Acceptance Vs. Change

This dialectic (two things that feel opposite but actually exist together) is one of the foundations of Dialectical Behavior Therapy (DBT). And it can be a really hard thing to understand! We reviewed it this week in our DBT-Informed skills groups for teens, and we *think* they got!!

Acceptance means understanding yourself, others, situations, and the world around you in a non-judgmental way. Acceptance does not mean liking something or being happy with the way it is. It means we simply are taking it for what it is.


Examples of acceptance include:

- Accepting your emotions

- Self-acceptance – accepting yourself just the way you are

- Accepting a situation over which we have no control

The pro side to this dialectic is promoting happiness and, well… acceptance. The downside is that, if we get stuck here, it does very little to promote growth, change, or improvement.

Speaking of change… change means doing something different – either problem solving or using skills to address something that’s not working. When we are working on change, we aren’t working on acceptance.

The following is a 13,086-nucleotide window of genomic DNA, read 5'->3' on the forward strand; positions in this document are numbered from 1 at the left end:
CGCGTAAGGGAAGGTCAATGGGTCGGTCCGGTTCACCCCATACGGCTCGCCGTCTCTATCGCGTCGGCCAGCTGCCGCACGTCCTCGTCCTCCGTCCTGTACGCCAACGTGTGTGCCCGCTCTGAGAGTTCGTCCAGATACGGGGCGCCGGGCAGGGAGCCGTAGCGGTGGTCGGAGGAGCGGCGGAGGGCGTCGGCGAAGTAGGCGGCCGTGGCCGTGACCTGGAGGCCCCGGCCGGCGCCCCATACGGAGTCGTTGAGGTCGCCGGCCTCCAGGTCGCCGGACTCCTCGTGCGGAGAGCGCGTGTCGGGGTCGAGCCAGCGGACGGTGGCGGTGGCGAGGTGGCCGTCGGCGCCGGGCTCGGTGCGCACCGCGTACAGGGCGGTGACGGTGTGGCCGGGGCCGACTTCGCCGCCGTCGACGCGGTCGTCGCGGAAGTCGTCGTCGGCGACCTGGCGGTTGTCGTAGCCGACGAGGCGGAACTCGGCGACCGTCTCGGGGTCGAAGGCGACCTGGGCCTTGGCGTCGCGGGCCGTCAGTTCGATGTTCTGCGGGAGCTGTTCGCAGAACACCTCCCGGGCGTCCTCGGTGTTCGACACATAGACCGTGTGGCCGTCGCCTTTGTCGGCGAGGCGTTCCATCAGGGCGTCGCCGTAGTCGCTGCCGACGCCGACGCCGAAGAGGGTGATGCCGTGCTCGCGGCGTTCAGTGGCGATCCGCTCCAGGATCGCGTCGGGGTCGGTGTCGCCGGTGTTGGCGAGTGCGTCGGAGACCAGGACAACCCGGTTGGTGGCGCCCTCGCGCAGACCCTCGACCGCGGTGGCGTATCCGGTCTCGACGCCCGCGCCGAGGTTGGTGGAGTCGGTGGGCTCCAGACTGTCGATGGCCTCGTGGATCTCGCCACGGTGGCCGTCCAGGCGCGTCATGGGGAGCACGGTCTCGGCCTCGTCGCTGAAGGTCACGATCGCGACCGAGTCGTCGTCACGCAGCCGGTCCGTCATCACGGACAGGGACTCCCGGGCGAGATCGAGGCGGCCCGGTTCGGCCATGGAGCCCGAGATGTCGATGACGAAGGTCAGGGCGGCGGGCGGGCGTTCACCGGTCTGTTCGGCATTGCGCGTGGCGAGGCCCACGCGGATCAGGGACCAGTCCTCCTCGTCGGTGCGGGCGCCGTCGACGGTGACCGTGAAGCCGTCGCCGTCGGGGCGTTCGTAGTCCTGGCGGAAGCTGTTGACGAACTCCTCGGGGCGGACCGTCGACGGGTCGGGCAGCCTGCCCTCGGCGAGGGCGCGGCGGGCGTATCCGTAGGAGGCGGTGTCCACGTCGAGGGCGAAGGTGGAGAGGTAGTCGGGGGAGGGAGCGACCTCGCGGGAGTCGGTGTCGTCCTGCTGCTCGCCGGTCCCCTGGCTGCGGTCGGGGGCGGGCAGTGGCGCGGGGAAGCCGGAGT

I know. It’s confusing.

So how to we balance these two dialectics?? First, we have to change our mindset from accepting OR changing to accepting AND changing. DBT believes that in order to create change, we have to first accept. So for your teen… DBT would teach them the skills or accept him/herself AND help him/her explore ways they’d like to change.

There’s nothing wrong with them. Or you! And there’s power in balancing both acceptance and change. There’s a vastly different mindset between:

-  “I HATE that I’m so depressed. There’s something wrong with me and I need to fix it.”


-  “My feelings of depression are a part of me right now. I’m frustrated that I feel this way, but it’s there, and I know I can learn skills to manage it.”

The second statement holds so much more self-compassion, and when we show ourselves compassion (and acceptance), it makes it so much easier to see ways that we can change – without change representing something wrong with us that needs to be fixed.

For more information on this dialectic and on other dialectics that parents often face (balancing being strict and lenient, balancing providing independence and support), leave your email below to receive our {FREE} DBT-Informed Parent Guide.

This is a worksheet that we use in group to help learn this topic. Print it to use with your teen.

This is a worksheet that we use in group to help learn this topic. Print it to use with your teen.